What is the accomplishment you are proudest of as a Behavioural scientist?

The accomplishment of making this a career. I was always envious of those people who knew exactly what they wanted to do with their lives from the moment they found that one “thing” in school or at work that they wanted to dedicate their life to. I was always good at math, but didn’t love it like that. I am so blessed to have figured out my “thing” and that I get to do it.

Beyond that, this isn’t quite a singular accomplishment, but it’s worth mentioning because it is incredibly fulfilling: It’s those moments when behavioral science starts to click for the CEO or a leader at a company I’m working with. That moment when they start doing a behavioral audit of their product or a new product feature based on something I’ve taught them… those moments are each priceless accomplishments.

If you weren’t a behavioural scientist, what would you be doing?

I really don’t know - it took me long enough to get here.

In another life, I always thought I’d do something related to music since, in behavioral speak, that’s how I embrace my system 1 (the more emotional/non-analytical part of my decision making). Sometimes I crave doing something that takes me outside my analytical mind and music has always been a great reprieve.

How do you apply behavioural economics/science in your personal life?

I’ve used behavioral economics in a myriad of ways throughout the years and continue to do so almost on a daily basis.

A few specific examples:

  • I used the concepts of mental accounting and illusion of progress to lose 35 lbs. Specifically, I made sure I was hyper-aware of the mental accounts that we maintain of exceptional foods and exceptional contexts for eating food (great research by Abby Sussman). These mental accounts have been shown to limit our awareness of how much food we’re eating. I always identify when I am in an exceptional scenario or eating exceptional foods and make a conscious decision to only eat half by putting the other half away (or throwing it away). I also created spreadsheets that simulated progress bars by giving myself stickers for standard daily tasks I already did (e.g. brush teeth, make bed, wash face) and introduced new good eating habits/workouts one at a time. By the time I went to eat breakfast, I already had 5 stickers for my morning routine and didn’t want to throw the progress off by not eating a healthy one.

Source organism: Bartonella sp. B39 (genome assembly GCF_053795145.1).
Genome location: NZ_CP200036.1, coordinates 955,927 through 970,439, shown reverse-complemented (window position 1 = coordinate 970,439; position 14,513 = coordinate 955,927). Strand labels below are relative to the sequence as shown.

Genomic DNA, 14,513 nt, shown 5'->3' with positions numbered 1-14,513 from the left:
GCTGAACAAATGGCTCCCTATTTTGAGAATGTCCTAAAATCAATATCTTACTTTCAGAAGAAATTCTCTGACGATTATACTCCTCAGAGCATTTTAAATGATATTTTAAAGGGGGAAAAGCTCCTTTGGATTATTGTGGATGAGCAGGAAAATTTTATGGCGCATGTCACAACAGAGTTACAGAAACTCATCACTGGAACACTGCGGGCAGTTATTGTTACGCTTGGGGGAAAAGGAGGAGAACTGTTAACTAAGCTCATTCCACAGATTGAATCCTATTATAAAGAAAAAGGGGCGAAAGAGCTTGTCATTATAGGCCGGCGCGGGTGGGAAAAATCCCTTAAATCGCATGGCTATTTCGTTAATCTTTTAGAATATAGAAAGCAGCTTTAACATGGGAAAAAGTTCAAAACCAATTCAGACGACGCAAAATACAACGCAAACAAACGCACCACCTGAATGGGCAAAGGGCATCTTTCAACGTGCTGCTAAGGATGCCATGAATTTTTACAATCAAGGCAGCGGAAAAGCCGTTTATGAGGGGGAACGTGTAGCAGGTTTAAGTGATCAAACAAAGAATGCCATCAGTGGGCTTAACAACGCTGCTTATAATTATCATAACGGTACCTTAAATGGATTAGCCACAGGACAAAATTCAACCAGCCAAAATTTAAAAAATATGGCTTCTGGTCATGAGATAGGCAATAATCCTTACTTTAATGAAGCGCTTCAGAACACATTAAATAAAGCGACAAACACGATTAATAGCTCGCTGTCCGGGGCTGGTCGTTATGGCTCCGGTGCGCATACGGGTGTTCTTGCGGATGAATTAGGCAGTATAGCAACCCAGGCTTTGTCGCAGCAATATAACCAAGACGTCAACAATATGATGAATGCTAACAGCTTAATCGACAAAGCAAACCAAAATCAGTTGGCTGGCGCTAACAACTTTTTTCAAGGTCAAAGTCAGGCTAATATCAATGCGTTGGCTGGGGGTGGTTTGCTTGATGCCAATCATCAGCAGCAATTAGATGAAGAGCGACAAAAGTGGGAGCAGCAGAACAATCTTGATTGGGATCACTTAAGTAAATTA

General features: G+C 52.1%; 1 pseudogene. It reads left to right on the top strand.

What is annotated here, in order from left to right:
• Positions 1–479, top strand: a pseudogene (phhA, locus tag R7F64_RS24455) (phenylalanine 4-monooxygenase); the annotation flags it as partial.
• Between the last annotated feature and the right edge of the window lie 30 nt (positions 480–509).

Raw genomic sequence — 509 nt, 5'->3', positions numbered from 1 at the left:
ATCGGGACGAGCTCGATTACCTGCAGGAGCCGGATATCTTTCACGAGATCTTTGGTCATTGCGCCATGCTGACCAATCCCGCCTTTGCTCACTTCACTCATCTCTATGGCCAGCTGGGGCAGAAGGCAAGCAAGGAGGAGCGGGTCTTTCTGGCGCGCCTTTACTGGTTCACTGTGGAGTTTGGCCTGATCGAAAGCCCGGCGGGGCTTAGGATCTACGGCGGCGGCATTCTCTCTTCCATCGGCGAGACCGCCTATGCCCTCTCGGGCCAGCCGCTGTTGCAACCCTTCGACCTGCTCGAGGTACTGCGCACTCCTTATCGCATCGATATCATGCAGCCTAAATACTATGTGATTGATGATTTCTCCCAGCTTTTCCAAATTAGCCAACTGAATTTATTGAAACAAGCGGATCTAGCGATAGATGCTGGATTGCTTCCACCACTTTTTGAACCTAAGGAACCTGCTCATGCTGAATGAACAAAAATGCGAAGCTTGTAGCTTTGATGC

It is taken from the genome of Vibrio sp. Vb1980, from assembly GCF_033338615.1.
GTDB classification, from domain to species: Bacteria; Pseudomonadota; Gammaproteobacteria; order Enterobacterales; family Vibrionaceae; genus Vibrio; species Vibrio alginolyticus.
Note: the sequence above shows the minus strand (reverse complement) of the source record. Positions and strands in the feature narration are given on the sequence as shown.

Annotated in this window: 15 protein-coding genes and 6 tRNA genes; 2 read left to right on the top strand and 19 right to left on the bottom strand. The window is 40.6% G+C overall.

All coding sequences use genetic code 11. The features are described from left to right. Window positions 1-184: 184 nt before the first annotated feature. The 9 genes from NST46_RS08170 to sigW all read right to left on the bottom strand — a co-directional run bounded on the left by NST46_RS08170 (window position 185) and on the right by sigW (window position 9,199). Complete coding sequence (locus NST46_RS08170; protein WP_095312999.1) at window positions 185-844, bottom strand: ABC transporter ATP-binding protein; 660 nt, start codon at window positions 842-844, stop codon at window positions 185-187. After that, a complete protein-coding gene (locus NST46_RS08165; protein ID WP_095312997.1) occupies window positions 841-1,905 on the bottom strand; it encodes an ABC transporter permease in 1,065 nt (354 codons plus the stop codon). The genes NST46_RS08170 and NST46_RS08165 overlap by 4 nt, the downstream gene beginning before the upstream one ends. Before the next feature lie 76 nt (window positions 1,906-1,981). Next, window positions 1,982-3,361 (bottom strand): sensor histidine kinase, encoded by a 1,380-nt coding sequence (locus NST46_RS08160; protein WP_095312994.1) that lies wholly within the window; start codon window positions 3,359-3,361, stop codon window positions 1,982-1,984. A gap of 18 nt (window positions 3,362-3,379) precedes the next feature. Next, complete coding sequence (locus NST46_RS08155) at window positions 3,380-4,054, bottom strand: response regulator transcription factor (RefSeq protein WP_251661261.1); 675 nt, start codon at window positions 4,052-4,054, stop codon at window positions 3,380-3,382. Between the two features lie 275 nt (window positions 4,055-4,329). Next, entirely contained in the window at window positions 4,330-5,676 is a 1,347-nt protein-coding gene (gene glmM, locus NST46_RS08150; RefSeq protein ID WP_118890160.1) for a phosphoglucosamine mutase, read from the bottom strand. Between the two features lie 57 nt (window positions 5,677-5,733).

• I use the planning fallacy concept to make sure I don’t underestimate the time I need to perform tasks for clients and set more accurate expectations: Whenever I send a proposal to a client, I use my previous experience on specific similar projects (e.g. a behavioral audit) to make sure I employ my planning fallacy multiplier when I provide deadline estimates.

With all your experience, what skills would you say are needed to be a behavioural scientist? Are there any recommendations you would make?

I think it’s so important to start from a place that should be a prerequisite for all scientists, not just behavioral scientists, and that’s intellectual curiosity. Intellectual curiosity, in my mind, is composed of three main things: (1) being comfortable asking why something is happening; (2) understanding of and appreciating the scientific method (this includes loving the learning you get from a null result) and, this is related: (3) being comfortable with being wrong.

In order to be a successful behavioral scientist, it is important to have an understanding of how the brain works, a background in psychology and economics, as well as an interest in learning more. As a side note, I believe neuroeconomics is still relatively in its infancy and there’s a lot of opportunity there for anyone with an understanding of neuroscience.